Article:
Basic Essay Grading Rubric:Thesis: thesis stated early in first paragraph? ____Name:16-20 clear, well-developed, explicitly stated thesis; understands and addresses full complexity/all aspects of question11-15 partially developed thesis; not explicitly stated early in 1 st paragraph; somewhat clear; does not address all aspects of the question6-10 superficial, unclear, or unfocused thesis; simple restatement of question / lacks modification, evaluation, evaluative content0-5 lacks thesis or merely paraphrases questionAnalysis: thesis/argument weaved in throughout body of essay? ____ acknowledges/refutes possible counter-arguments? ____16-20 effective, substantial analysis of ALL aspects of question; treatment of aspects may be somewhat uneven11-15 limited analysis or analysis that is substantially uneven or incomplete; needs more development; does not answer whole question6-10 incomplete analysis; too descriptive / narrative - describes facts without enough application to thesis, w/o forwarding argument0-5 no analysis, almost entirely descriptive, no argument madeSupport of thesis: uses abundant, specific historical examples as evidence to support general arguments? ____16-20 develops thesis with substantial relevant information/evidence, specific historical examples11-15 some relevant information /evidence, but could use more; may be presented but not used effectively enough to forward argument6-10 limited relevant evidence; relies too heavily generalizations; need to cite more specific examples / evidence0-5 little or no relevant information or specific examplesErrors:16-20 may contain minor errors that do not detract from overall quality11-15 may contain errors that do not seriously detract from overall quality6-10 may contain major errors0-5 substantial factual errors or little of no factual informationOrganization of essay/clarity of writing: good paragraph unity? ____ -need to use more, smaller, better focused paragraphs?16-20 well-organized, clearly written - are topic sentences/paragraphs tied to thesis? ____11-15 acceptable organization and clarity of writing6-10 poorly organized; writing is choppy, rambling, or unclear; paragraphs lack focus/unity - jump from topic to topic; unclr transitions0-5 lacks any coherent organization; turgid prose is unreadable Total: _____/100Basic DBQ Grading Rubric:Thesis: thesis stated early in first paragraph? ____Name:16-20 clear, well-developed, explicitly stated thesis; understands and addresses full complexity/all aspects of question11-15 partially developed thesis; not explicitly stated early in 1 st paragraph; somewhat clear; does not address all aspects of the question6-10 superficial, unclear, or unfocused thesis; simple restatement of question / lacks modification, evaluation, evaluative content0-5 lacks thesis or merely paraphrases questionAnalysis: thesis/argument weaved in throughout body of essay? ____ acknowledges/refutes possible counter-arguments? ____16-20 effective, substantial analysis of ALL aspects of question; treatment of aspects may be somewhat uneven11-15 limited analysis or analysis that is substantially uneven or incomplete; needs more development; does not answer whole question6-10 incomplete analysis; too descriptive / narrative - describes facts without enough application to thesis, w/o forwarding argument0-5 no analysis, almost entirely descriptive, no argument madeOutside Information: uses abundant, specific historical examples as evidence to support general arguments? ____16-20 develops thesis with substantial relevant outside information/evidence, specific historical examples11-15 some relevant outside information/evidence, but could use more; presented, but not used effectively enough to forward argument6-10 limited relevant outside information; relies too heavily generalizations; need to cite more specific examples / evidence0-5 little or no relevant outside information or specific examplesEffective use of Documents: -need to quote less and explain meaning in own words? -documents are referred to and cited correctly ____16-20 effectively uses a substantial number of the documents; accounts for document source, context, possible bias of source11-15 uses some documents effectively; may not account for doc. source, context, or possible bias of source effectively enough6-10 quotes or briefly cites docs w/o incorporating them effectively in argument, or sufficiently addressing content and context0-5 shows little understanding of the documents or ignores them completely; documents are misinterpretedOrganization of essay/Clarity of writing/Errors: good paragr. unity? ___ -need to use more, smaller, better focused paragraphs?16-20 well-organized, clearly written; may have minor errors -are topic sentences/paragraphs tied to thesis? ____11-15 acceptable organization and clarity of writing; may have errors that do not seriously detract6-10 poorly organized; writing is choppy, rambling, or unclear; paragraphs lack focus/unity - jump from topic to topic; major errors0-5 lacks any coherent organization; turgid prose is unreadable; substantial factual errors Total: _____/100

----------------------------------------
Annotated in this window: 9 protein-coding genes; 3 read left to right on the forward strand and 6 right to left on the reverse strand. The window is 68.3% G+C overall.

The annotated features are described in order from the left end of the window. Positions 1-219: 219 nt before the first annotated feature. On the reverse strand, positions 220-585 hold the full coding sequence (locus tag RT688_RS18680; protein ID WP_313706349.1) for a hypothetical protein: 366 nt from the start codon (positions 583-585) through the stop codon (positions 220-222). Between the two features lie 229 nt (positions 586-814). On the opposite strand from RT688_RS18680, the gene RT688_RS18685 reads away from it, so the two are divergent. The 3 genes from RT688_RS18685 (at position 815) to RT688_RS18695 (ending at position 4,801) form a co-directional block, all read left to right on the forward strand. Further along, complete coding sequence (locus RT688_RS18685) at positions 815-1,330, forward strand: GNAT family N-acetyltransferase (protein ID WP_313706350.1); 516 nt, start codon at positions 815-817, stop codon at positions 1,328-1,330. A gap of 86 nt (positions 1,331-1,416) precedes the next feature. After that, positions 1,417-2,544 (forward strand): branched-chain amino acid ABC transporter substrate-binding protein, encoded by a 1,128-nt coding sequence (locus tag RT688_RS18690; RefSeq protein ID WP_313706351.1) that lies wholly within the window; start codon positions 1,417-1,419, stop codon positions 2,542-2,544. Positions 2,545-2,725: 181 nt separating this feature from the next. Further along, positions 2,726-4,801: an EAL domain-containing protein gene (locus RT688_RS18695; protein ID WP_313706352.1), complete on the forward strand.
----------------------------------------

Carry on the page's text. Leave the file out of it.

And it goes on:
Thesis TipsQuestion: (a typical and very common “assess the validity” question)“The Ford Fiesta is clearly the best car to buy!”Assess the validity of this statement. In your response, consider the following issues.- safety rating - passenger room- acceleration - styling- engine size - priceNo thesis:Many people buy Ford Fiestas because of safety ratings, acceleration, engine size, passenger room, styling,and price.(purely descriptive – no argument being made)Weak thesis:Ford Fiestas are clearly the best cars to buy, because of safety ratings, acceleration, engine size, passengerroom, styling, and price.(Partially developed; there is an argument, but is weak and lacks substance. You shouldmodify the question components rather than simply re-listing them rote.)Strong thesis:Ford Fiestas are clearly the best cars to buy. Due to superior safety ratings, blazing acceleration, prodigiousengine size, cavernous passenger room, highly refined styling, and competitive price, no other car can evencompare with this fine automobile.(Clear argument made; substance is added to modify the elements of comparison. Readerhas more of a feel for your argument, and you add force and momentum to it.)Strong thesis, which also acknowledges and refutes possible counter-argument:Although traditional wisdom posits that BMW’s are the best automobiles, they are in fact woefullyinadequate in comparison with the Ford Fiesta. Due to superior safety ratings, blazing acceleration,prodigious engine size, cavernous passenger room, highly refined styling, and competitive price, no other carcan even compare with these fine automobiles. Ford Fiestas are without question the best cars to buy.